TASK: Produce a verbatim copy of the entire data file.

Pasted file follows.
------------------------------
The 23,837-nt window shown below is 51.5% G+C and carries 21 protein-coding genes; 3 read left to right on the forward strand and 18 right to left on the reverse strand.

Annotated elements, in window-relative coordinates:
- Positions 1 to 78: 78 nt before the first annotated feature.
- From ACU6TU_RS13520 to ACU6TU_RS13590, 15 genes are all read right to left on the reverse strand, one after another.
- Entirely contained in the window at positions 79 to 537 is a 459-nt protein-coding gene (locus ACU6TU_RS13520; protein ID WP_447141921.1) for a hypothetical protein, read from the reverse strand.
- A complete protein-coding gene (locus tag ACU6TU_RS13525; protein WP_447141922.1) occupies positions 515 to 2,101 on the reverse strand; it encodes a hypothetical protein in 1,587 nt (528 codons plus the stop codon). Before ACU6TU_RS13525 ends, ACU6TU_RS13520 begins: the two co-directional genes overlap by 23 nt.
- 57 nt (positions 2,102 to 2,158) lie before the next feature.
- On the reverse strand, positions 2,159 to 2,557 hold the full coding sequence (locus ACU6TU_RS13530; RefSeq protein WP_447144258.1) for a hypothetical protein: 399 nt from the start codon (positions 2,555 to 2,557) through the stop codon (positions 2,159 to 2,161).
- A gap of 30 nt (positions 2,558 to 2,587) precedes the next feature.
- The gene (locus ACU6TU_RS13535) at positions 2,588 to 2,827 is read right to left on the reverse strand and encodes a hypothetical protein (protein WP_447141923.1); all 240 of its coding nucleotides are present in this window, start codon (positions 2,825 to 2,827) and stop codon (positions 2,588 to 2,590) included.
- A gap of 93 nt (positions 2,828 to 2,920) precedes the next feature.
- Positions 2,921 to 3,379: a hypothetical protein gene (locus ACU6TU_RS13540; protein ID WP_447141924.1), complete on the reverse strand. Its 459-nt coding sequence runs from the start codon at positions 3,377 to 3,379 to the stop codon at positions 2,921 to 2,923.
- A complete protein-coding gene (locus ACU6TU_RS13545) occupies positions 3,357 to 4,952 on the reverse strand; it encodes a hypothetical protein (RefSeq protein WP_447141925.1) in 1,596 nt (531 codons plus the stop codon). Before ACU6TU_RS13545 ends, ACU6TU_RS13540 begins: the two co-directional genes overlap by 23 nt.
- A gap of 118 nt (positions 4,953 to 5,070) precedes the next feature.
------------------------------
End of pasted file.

The 23,837-nt window shown below is 51.5% G+C and carries 21 protein-coding genes; 3 read left to right on the forward strand and 18 right to left on the reverse strand.

Annotated elements, in window-relative coordinates:
- Positions 1 to 78: 78 nt before the first annotated feature.
- From ACU6TU_RS13520 to ACU6TU_RS13590, 15 genes are all read right to left on the reverse strand, one after another.
- Entirely contained in the window at positions 79 to 537 is a 459-nt protein-coding gene (locus ACU6TU_RS13520; protein ID WP_447141921.1) for a hypothetical protein, read from the reverse strand.
- A complete protein-coding gene (locus tag ACU6TU_RS13525; protein WP_447141922.1) occupies positions 515 to 2,101 on the reverse strand; it encodes a hypothetical protein in 1,587 nt (528 codons plus the stop codon). Before ACU6TU_RS13525 ends, ACU6TU_RS13520 begins: the two co-directional genes overlap by 23 nt.
- 57 nt (positions 2,102 to 2,158) lie before the next feature.
- On the reverse strand, positions 2,159 to 2,557 hold the full coding sequence (locus ACU6TU_RS13530; RefSeq protein WP_447144258.1) for a hypothetical protein: 399 nt from the start codon (positions 2,555 to 2,557) through the stop codon (positions 2,159 to 2,161).
- A gap of 30 nt (positions 2,558 to 2,587) precedes the next feature.
- The gene (locus ACU6TU_RS13535) at positions 2,588 to 2,827 is read right to left on the reverse strand and encodes a hypothetical protein (protein WP_447141923.1); all 240 of its coding nucleotides are present in this window, start codon (positions 2,825 to 2,827) and stop codon (positions 2,588 to 2,590) included.
- A gap of 93 nt (positions 2,828 to 2,920) precedes the next feature.
- Positions 2,921 to 3,379: a hypothetical protein gene (locus ACU6TU_RS13540; protein ID WP_447141924.1), complete on the reverse strand. Its 459-nt coding sequence runs from the start codon at positions 3,377 to 3,379 to the stop codon at positions 2,921 to 2,923.
- A complete protein-coding gene (locus ACU6TU_RS13545) occupies positions 3,357 to 4,952 on the reverse strand; it encodes a hypothetical protein (RefSeq protein WP_447141925.1) in 1,596 nt (531 codons plus the stop codon). Before ACU6TU_RS13545 ends, ACU6TU_RS13540 begins: the two co-directional genes overlap by 23 nt.
- A gap of 118 nt (positions 4,953 to 5,070) precedes the next feature.